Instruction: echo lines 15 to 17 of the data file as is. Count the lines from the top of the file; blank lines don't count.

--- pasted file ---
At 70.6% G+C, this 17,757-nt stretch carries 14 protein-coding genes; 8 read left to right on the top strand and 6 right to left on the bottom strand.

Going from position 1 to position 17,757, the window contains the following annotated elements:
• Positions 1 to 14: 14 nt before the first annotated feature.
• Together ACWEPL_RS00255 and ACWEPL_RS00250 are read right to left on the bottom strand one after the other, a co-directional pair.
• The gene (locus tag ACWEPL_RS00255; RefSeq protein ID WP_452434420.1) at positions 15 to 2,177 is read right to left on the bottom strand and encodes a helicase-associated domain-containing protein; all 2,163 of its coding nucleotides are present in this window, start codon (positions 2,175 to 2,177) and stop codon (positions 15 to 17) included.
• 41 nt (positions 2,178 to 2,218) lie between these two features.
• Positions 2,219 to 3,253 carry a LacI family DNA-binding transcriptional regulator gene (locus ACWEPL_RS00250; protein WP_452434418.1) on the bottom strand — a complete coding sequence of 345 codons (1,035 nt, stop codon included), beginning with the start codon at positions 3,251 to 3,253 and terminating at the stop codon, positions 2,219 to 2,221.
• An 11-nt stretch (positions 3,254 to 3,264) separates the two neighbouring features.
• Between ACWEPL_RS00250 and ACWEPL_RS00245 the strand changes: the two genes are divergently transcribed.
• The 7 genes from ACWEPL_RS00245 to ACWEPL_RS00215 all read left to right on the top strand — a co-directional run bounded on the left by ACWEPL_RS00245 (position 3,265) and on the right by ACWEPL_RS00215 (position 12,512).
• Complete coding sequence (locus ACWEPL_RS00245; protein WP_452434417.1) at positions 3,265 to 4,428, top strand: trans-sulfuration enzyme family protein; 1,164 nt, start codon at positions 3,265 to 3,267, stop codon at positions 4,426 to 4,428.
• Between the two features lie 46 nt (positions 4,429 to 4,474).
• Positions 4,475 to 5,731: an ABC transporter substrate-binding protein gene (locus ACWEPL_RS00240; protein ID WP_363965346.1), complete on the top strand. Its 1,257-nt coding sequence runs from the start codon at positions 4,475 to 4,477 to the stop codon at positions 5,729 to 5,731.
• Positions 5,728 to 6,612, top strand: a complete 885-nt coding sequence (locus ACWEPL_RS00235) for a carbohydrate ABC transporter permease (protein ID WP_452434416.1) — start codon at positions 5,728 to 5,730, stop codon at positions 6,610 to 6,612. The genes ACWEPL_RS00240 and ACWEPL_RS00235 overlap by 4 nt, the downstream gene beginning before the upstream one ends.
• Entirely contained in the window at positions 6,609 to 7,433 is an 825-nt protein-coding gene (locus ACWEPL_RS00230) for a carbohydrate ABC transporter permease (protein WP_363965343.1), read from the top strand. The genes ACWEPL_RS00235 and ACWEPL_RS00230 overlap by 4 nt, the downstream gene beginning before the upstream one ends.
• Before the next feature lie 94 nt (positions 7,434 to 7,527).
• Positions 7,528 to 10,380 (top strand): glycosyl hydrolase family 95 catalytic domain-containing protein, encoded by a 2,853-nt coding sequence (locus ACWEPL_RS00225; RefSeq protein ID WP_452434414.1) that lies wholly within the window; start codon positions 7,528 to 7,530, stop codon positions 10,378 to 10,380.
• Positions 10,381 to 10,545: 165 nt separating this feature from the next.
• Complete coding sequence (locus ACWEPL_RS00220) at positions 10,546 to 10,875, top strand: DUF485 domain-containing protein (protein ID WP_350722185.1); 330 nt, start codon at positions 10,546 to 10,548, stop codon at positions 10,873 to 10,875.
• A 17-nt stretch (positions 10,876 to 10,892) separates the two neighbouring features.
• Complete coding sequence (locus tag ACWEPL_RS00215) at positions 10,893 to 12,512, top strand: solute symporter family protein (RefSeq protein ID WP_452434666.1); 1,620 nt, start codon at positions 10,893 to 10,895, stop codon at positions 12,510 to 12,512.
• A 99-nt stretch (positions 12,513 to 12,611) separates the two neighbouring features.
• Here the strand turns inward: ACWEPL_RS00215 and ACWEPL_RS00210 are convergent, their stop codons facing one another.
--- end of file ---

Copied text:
• Entirely contained in the window at positions 6,609 to 7,433 is an 825-nt protein-coding gene (locus ACWEPL_RS00230) for a carbohydrate ABC transporter permease (protein WP_363965343.1), read from the top strand. The genes ACWEPL_RS00235 and ACWEPL_RS00230 overlap by 4 nt, the downstream gene beginning before the upstream one ends.
• Before the next feature lie 94 nt (positions 7,434 to 7,527).
• Positions 7,528 to 10,380 (top strand): glycosyl hydrolase family 95 catalytic domain-containing protein, encoded by a 2,853-nt coding sequence (locus ACWEPL_RS00225; RefSeq protein ID WP_452434414.1) that lies wholly within the window; start codon positions 7,528 to 7,530, stop codon positions 10,378 to 10,380.